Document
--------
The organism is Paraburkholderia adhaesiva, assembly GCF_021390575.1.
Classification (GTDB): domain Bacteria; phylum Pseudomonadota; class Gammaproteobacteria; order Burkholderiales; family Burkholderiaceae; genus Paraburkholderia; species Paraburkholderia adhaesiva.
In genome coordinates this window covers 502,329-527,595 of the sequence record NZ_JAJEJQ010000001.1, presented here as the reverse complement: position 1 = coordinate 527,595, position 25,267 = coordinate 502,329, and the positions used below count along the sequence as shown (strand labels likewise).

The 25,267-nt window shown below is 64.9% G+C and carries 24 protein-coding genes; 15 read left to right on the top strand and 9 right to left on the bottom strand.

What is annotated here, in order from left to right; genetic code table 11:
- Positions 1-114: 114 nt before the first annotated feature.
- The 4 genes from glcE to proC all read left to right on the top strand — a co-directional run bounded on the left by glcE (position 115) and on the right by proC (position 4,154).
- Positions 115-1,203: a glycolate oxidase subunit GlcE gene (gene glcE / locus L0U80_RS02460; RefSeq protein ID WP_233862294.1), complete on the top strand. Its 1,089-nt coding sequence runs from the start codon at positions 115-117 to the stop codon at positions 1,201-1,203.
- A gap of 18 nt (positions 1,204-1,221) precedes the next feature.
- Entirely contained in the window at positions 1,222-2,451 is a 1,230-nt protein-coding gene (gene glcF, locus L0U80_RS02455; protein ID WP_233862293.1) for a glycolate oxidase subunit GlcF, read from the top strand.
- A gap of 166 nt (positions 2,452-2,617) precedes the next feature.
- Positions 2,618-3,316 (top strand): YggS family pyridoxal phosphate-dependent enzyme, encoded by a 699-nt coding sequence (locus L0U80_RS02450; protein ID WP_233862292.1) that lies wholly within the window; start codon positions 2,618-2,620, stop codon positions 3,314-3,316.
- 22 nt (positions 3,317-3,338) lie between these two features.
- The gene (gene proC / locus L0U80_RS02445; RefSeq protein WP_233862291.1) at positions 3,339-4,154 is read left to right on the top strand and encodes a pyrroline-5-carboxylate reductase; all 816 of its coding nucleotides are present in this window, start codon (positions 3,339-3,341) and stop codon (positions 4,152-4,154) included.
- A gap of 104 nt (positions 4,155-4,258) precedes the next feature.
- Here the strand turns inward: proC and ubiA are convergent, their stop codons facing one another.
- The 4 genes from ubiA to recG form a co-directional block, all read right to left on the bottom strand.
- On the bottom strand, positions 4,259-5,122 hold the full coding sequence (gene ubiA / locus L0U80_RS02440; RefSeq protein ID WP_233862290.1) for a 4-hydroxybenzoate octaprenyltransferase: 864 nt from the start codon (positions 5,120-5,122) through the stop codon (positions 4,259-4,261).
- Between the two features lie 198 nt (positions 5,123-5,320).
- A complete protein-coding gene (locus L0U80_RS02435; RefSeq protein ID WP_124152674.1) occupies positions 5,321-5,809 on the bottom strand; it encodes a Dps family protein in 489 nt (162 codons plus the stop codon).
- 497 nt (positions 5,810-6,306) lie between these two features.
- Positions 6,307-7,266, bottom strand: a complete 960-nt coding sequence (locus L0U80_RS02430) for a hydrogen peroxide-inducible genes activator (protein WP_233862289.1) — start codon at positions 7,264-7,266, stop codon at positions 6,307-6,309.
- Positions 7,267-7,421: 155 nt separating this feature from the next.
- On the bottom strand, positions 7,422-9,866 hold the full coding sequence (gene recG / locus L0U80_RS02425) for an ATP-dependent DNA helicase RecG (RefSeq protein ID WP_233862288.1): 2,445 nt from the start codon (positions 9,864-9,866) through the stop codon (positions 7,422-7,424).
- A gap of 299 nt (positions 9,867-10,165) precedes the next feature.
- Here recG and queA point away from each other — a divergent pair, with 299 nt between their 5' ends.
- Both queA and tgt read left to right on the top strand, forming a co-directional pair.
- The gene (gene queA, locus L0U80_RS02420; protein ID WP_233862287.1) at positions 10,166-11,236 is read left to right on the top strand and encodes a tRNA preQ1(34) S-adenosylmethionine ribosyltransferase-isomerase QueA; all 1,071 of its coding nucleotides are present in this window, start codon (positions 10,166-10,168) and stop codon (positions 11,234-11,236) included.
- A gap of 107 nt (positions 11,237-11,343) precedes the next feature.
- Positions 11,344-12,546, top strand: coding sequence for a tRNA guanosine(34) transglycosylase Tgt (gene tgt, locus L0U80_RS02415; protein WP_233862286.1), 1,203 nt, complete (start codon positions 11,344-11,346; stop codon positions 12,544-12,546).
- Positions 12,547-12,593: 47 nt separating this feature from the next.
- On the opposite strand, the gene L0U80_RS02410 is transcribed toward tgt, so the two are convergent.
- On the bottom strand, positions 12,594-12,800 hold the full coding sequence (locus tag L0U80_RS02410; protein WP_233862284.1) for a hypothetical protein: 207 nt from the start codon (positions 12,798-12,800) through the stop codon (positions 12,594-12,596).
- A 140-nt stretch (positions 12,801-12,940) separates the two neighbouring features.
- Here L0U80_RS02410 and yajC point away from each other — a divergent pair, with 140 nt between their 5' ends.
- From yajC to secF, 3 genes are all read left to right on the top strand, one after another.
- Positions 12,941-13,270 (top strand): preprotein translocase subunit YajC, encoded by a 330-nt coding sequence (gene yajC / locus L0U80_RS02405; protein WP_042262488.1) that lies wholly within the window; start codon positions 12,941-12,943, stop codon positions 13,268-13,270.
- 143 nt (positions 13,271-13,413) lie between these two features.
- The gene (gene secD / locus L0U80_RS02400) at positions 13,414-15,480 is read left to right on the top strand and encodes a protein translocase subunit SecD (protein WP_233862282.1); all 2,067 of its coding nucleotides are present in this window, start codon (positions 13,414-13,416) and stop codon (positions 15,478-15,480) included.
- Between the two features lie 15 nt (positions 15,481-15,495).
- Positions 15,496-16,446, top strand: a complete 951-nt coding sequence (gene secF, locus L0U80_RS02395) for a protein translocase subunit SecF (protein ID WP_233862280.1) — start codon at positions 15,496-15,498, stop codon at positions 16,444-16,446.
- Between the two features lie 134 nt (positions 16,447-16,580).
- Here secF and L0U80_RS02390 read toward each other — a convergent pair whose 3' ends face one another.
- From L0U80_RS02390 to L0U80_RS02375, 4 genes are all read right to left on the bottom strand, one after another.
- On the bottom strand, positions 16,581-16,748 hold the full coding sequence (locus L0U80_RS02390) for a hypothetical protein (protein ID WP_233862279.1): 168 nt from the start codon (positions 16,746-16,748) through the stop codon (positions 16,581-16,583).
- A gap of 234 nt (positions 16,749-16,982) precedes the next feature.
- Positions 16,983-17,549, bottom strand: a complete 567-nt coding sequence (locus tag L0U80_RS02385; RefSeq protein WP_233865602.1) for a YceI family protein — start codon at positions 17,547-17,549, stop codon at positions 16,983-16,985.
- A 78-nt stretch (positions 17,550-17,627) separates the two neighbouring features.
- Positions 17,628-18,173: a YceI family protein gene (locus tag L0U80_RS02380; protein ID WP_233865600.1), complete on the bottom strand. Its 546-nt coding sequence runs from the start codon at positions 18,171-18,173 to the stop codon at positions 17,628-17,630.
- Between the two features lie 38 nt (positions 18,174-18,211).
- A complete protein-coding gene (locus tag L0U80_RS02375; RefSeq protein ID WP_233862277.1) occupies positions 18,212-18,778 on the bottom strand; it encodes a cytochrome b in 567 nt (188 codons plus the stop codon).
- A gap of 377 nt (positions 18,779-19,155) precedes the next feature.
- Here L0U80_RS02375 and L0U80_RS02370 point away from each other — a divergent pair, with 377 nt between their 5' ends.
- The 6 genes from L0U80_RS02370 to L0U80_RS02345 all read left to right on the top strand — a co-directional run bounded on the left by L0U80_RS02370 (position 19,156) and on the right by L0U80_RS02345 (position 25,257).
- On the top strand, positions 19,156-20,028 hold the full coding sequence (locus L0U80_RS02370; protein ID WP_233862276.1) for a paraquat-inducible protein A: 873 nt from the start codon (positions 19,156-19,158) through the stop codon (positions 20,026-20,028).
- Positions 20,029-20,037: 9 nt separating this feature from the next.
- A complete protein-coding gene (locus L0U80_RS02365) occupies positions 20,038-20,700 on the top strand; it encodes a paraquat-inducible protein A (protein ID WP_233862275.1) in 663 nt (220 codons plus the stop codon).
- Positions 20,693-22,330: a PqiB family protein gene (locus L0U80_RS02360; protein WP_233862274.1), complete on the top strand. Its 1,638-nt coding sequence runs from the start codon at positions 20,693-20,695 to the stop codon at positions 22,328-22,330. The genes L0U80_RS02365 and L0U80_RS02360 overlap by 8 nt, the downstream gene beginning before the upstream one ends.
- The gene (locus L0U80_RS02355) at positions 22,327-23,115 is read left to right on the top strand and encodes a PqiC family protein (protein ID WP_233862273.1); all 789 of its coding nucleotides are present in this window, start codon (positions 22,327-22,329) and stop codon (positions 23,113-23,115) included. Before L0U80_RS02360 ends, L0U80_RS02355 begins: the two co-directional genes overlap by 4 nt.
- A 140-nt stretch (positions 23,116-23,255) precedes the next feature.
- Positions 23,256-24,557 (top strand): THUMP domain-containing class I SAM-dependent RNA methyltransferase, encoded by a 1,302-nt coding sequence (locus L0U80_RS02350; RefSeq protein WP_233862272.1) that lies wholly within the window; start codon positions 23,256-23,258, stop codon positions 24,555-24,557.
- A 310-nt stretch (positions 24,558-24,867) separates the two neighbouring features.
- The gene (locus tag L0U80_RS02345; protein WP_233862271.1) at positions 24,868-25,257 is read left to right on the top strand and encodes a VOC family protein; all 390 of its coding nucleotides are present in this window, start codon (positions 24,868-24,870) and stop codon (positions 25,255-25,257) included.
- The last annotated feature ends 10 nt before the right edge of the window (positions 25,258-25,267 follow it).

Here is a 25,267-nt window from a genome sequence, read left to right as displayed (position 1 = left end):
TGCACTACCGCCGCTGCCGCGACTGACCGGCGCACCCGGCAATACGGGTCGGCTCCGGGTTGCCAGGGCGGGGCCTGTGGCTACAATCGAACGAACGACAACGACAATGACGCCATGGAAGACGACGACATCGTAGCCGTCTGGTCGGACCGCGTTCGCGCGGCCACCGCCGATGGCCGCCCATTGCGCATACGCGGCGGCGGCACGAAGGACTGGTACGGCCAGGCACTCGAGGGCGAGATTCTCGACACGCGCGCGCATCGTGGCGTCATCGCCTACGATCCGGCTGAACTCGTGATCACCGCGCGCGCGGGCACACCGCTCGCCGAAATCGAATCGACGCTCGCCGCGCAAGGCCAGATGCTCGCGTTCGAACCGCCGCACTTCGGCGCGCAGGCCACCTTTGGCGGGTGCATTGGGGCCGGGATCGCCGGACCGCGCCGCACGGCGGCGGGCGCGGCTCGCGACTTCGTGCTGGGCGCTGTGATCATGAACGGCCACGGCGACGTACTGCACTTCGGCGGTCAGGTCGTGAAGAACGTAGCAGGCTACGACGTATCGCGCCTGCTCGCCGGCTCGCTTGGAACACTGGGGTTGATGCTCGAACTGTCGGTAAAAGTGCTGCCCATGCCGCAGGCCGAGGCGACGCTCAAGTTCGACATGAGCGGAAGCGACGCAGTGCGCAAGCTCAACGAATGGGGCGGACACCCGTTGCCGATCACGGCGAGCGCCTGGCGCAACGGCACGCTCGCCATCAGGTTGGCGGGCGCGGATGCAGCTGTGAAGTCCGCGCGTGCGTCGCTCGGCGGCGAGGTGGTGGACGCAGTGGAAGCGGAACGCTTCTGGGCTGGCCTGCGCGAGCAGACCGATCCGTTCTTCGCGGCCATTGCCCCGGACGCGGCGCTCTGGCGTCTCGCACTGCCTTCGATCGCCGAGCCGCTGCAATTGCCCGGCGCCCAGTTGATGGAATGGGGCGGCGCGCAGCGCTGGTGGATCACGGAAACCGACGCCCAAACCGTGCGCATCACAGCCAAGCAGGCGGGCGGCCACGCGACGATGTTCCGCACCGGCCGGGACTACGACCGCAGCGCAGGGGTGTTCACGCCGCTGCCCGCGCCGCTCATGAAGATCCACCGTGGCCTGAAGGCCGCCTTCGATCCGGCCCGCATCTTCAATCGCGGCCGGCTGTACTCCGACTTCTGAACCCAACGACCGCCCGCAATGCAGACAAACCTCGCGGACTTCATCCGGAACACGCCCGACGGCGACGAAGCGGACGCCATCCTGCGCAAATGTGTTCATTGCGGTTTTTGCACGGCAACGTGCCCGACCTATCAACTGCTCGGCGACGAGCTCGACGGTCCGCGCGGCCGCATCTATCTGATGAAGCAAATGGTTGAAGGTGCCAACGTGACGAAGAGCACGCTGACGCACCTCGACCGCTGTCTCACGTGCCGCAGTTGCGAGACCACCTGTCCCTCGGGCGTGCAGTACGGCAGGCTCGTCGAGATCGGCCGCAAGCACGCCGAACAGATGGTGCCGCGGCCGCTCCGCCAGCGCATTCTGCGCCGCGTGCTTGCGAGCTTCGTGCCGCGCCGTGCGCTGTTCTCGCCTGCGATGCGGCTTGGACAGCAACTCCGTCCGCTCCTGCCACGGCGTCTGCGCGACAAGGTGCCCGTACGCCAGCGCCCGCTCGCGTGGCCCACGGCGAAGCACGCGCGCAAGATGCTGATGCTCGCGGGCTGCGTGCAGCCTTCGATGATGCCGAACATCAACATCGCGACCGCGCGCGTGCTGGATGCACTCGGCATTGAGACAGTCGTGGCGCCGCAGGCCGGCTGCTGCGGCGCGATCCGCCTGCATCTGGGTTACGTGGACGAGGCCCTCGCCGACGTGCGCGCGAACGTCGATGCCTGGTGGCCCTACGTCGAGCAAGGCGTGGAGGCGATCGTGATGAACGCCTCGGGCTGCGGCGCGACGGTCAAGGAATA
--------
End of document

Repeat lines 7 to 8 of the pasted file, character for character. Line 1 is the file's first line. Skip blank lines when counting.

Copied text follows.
- The 4 genes from glcE to proC all read left to right on the top strand — a co-directional run bounded on the left by glcE (position 115) and on the right by proC (position 4,154).
- Positions 115-1,203: a glycolate oxidase subunit GlcE gene (gene glcE / locus L0U80_RS02460; RefSeq protein ID WP_233862294.1), complete on the top strand. Its 1,089-nt coding sequence runs from the start codon at positions 115-117 to the stop codon at positions 1,201-1,203.